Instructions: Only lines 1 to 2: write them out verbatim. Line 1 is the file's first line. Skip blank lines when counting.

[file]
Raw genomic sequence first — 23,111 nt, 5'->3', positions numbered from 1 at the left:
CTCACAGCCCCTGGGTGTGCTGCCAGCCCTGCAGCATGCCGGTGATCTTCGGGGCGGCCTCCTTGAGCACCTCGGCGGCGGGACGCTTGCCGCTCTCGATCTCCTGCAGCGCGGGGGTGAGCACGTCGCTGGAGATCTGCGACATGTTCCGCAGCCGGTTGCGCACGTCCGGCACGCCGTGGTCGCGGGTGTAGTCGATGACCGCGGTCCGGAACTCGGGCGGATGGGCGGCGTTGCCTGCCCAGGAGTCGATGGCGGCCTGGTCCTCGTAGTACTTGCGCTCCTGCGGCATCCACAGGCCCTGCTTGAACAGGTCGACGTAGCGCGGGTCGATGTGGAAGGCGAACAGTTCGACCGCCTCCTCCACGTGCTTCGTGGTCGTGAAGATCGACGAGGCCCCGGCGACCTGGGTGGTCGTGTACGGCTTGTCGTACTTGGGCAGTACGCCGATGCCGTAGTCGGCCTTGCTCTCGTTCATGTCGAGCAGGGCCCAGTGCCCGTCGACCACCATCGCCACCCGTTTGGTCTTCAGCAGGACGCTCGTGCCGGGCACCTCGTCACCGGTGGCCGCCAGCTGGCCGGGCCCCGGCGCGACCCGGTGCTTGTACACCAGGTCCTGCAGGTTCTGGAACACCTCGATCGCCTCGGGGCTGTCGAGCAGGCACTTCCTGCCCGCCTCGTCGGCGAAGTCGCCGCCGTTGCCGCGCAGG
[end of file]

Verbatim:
Raw genomic sequence first — 23,111 nt, 5'->3', positions numbered from 1 at the left:
CTCACAGCCCCTGGGTGTGCTGCCAGCCCTGCAGCATGCCGGTGATCTTCGGGGCGGCCTCCTTGAGCACCTCGGCGGCGGGACGCTTGCCGCTCTCGATCTCCTGCAGCGCGGGGGTGAGCACGTCGCTGGAGATCTGCGACATGTTCCGCAGCCGGTTGCGCACGTCCGGCACGCCGTGGTCGCGGGTGTAGTCGATGACCGCGGTCCGGAACTCGGGCGGATGGGCGGCGTTGCCTGCCCAGGAGTCGATGGCGGCCTGGTCCTCGTAGTACTTGCGCTCCTGCGGCATCCACAGGCCCTGCTTGAACAGGTCGACGTAGCGCGGGTCGATGTGGAAGGCGAACAGTTCGACCGCCTCCTCCACGTGCTTCGTGGTCGTGAAGATCGACGAGGCCCCGGCGACCTGGGTGGTCGTGTACGGCTTGTCGTACTTGGGCAGTACGCCGATGCCGTAGTCGGCCTTGCTCTCGTTCATGTCGAGCAGGGCCCAGTGCCCGTCGACCACCATCGCCACCCGTTTGGTCTTCAGCAGGACGCTCGTGCCGGGCACCTCGTCACCGGTGGCCGCCAGCTGGCCGGGCCCCGGCGCGACCCGGTGCTTGTACACCAGGTCCTGCAGGTTCTGGAACACCTCGATCGCCTCGGGGCTGTCGAGCAGGCACTTCCTGCCCGCCTCGTCGGCGAAGTCGCCGCCGTTGCCGCGCAGG